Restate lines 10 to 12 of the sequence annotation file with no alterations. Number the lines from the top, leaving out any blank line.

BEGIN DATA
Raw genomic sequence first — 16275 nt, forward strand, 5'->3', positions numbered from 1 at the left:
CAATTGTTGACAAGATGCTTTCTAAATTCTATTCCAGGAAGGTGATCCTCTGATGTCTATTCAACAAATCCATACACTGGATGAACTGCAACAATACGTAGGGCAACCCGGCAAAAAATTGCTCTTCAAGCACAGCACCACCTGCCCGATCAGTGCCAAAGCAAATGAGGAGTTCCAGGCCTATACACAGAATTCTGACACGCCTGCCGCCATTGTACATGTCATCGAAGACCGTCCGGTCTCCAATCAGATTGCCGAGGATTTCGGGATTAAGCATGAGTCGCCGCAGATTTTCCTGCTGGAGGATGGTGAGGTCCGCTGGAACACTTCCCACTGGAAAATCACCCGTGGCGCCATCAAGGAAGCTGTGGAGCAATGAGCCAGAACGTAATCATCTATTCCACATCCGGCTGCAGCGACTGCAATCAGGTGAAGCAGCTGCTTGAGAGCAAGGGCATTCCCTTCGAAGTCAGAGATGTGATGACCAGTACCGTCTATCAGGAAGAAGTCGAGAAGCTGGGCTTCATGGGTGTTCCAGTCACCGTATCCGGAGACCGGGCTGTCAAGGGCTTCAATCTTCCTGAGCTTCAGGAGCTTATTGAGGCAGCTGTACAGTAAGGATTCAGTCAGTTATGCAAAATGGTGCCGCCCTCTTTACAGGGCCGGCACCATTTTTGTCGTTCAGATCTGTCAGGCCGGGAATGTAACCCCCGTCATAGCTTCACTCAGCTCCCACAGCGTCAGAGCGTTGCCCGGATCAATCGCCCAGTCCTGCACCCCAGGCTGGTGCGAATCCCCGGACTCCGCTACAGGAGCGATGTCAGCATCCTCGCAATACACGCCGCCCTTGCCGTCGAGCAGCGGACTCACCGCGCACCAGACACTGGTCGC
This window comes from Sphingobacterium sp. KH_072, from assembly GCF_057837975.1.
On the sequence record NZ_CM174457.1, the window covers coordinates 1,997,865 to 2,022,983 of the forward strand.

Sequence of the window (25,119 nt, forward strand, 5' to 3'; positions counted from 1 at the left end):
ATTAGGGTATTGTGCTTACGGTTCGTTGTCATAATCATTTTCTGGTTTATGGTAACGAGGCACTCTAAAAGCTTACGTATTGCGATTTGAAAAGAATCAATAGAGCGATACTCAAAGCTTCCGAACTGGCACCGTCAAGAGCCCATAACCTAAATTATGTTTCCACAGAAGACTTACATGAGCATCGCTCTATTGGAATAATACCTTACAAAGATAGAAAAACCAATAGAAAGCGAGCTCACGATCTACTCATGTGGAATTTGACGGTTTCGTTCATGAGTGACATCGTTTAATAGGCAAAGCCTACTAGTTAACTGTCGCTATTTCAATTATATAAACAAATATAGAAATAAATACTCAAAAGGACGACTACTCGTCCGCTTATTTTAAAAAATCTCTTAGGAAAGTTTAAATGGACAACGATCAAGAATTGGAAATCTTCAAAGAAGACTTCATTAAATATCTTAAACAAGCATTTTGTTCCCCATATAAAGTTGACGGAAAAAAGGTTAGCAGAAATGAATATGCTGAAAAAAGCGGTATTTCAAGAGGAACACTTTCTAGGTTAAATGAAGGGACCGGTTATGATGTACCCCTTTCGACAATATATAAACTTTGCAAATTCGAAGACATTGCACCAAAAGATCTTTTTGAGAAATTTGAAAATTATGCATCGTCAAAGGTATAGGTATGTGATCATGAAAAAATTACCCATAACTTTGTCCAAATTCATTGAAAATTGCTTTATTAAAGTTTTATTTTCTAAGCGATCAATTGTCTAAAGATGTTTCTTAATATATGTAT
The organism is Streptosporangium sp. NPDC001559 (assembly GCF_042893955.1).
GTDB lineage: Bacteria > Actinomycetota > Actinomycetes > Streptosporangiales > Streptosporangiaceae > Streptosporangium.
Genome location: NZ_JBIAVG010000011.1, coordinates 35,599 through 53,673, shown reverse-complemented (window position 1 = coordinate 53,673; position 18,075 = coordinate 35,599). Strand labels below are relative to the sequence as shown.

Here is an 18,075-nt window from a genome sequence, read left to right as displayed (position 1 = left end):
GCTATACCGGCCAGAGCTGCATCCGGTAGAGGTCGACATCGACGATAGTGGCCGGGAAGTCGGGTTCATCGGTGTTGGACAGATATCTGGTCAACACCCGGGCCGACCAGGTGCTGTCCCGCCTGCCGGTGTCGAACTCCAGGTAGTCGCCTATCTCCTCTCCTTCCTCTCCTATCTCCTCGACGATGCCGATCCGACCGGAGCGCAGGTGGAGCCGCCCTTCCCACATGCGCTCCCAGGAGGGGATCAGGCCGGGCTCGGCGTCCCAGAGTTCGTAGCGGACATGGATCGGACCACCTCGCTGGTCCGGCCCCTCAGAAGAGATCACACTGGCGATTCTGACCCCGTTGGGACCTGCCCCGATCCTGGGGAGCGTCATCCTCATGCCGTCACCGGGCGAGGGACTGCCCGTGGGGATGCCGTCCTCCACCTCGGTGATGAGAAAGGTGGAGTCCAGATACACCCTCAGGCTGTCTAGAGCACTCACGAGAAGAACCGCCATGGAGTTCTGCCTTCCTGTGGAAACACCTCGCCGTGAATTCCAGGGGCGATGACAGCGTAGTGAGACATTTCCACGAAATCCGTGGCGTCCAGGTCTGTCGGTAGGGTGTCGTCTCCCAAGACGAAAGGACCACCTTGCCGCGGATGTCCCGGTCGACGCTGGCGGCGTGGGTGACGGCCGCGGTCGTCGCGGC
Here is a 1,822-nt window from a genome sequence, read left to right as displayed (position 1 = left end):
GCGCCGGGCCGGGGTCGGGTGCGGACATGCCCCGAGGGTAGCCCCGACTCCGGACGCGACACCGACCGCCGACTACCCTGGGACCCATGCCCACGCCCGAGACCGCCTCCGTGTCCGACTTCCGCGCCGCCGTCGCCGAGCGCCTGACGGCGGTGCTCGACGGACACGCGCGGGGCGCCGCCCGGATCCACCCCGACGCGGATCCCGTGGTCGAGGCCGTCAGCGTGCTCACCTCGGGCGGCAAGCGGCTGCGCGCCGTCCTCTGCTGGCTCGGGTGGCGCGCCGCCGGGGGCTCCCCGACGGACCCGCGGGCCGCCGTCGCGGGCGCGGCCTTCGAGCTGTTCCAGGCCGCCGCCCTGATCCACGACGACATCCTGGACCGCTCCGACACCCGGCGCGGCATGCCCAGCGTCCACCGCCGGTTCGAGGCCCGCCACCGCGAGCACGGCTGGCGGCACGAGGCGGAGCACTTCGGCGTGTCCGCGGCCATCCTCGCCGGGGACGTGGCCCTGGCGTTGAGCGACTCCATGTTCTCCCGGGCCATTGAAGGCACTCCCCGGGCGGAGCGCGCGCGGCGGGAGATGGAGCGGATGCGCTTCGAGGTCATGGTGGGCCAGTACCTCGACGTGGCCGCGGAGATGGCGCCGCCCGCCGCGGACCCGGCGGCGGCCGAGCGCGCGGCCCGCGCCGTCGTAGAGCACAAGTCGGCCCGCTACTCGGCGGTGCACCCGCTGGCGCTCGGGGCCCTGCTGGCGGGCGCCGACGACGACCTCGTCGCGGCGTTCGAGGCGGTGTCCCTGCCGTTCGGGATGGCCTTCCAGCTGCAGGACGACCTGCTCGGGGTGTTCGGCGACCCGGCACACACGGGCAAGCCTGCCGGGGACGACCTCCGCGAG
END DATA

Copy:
Here is an 18,075-nt window from a genome sequence, read left to right as displayed (position 1 = left end):
GCTATACCGGCCAGAGCTGCATCCGGTAGAGGTCGACATCGACGATAGTGGCCGGGAAGTCGGGTTCATCGGTGTTGGACAGATATCTGGTCAACACCCGGGCCGACCAGGTGCTGTCCCGCCTGCCGGTGTCGAACTCCAGGTAGTCGCCTATCTCCTCTCCTTCCTCTCCTATCTCCTCGACGATGCCGATCCGACCGGAGCGCAGGTGGAGCCGCCCTTCCCACATGCGCTCCCAGGAGGGGATCAGGCCGGGCTCGGCGTCCCAGAGTTCGTAGCGGACATGGATCGGACCACCTCGCTGGTCCGGCCCCTCAGAAGAGATCACACTGGCGATTCTGACCCCGTTGGGACCTGCCCCGATCCTGGGGAGCGTCATCCTCATGCCGTCACCGGGCGAGGGACTGCCCGTGGGGATGCCGTCCTCCACCTCGGTGATGAGAAAGGTGGAGTCCAGATACACCCTCAGGCTGTCTAGAGCACTCACGAGAAGAACCGCCATGGAGTTCTGCCTTCCTGTGGAAACACCTCGCCGTGAATTCCAGGGGCGATGACAGCGTAGTGAGACATTTCCACGAAATCCGTGGCGTCCAGGTCTGTCGGTAGGGTGTCGTCTCCCAAGACGAAAGGACCACCTTGCCGCGGATGTCCCGGTCGACGCTGGCGGCGTGGGTGACGGCCGCGGTCGTCGCGGC
Here is a 1,822-nt window from a genome sequence, read left to right as displayed (position 1 = left end):